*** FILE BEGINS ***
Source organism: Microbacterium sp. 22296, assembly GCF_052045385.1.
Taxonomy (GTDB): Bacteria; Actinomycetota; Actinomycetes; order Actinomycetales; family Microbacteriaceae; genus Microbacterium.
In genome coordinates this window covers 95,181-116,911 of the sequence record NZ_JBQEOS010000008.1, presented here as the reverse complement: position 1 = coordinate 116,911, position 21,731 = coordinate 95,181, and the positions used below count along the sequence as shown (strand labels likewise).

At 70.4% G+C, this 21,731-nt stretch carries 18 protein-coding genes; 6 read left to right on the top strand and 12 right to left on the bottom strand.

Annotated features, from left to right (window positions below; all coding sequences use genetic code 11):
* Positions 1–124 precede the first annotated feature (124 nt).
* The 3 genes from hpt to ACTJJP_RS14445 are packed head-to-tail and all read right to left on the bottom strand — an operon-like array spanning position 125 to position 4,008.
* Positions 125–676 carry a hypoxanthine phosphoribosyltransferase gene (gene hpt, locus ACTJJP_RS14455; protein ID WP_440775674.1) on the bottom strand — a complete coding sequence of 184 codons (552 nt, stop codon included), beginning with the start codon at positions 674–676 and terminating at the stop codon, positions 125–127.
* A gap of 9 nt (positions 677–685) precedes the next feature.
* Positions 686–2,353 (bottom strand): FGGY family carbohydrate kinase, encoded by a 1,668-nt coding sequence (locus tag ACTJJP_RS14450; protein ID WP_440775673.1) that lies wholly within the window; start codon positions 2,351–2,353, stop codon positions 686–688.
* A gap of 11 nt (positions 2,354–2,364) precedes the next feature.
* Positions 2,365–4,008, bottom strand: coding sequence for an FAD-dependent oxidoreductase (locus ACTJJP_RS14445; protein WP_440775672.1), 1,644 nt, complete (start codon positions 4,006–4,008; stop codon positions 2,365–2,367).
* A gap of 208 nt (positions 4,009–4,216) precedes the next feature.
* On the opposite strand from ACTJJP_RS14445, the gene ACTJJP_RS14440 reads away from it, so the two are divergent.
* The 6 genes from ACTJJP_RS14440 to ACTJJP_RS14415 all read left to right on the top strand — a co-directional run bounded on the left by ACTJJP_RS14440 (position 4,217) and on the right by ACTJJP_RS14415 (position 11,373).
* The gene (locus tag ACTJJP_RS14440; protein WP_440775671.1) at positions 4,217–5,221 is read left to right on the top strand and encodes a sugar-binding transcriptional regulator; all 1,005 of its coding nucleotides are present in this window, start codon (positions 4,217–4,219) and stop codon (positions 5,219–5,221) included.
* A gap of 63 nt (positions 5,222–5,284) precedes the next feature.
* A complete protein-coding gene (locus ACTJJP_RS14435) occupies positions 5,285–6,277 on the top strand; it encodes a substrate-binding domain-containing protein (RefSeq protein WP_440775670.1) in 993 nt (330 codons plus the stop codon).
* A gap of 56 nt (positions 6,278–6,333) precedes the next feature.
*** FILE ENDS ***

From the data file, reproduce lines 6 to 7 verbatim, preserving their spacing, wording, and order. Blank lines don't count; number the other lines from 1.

* Positions 1–124 precede the first annotated feature (124 nt).
* The 3 genes from hpt to ACTJJP_RS14445 are packed head-to-tail and all read right to left on the bottom strand — an operon-like array spanning position 125 to position 4,008.